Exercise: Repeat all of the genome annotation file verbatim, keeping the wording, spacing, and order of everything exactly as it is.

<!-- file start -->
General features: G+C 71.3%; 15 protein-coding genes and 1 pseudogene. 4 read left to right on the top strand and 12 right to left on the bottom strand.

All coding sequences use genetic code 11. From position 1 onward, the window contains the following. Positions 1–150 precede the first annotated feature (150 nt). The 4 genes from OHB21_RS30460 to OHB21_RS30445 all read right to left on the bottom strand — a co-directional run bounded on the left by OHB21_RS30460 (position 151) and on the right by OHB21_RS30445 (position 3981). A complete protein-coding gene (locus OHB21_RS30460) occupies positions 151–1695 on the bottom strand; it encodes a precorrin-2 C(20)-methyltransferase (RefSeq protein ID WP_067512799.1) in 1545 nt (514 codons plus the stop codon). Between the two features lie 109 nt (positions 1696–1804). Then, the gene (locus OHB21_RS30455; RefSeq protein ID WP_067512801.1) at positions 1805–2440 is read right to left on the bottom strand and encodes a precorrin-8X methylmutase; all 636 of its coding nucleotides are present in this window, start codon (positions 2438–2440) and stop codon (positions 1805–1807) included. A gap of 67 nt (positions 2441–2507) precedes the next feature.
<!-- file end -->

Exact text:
General features: G+C 71.3%; 15 protein-coding genes and 1 pseudogene. 4 read left to right on the top strand and 12 right to left on the bottom strand.

All coding sequences use genetic code 11. From position 1 onward, the window contains the following. Positions 1–150 precede the first annotated feature (150 nt). The 4 genes from OHB21_RS30460 to OHB21_RS30445 all read right to left on the bottom strand — a co-directional run bounded on the left by OHB21_RS30460 (position 151) and on the right by OHB21_RS30445 (position 3981). A complete protein-coding gene (locus OHB21_RS30460) occupies positions 151–1695 on the bottom strand; it encodes a precorrin-2 C(20)-methyltransferase (RefSeq protein ID WP_067512799.1) in 1545 nt (514 codons plus the stop codon). Between the two features lie 109 nt (positions 1696–1804). Then, the gene (locus OHB21_RS30455; RefSeq protein ID WP_067512801.1) at positions 1805–2440 is read right to left on the bottom strand and encodes a precorrin-8X methylmutase; all 636 of its coding nucleotides are present in this window, start codon (positions 2438–2440) and stop codon (positions 1805–1807) included. A gap of 67 nt (positions 2441–2507) precedes the next feature.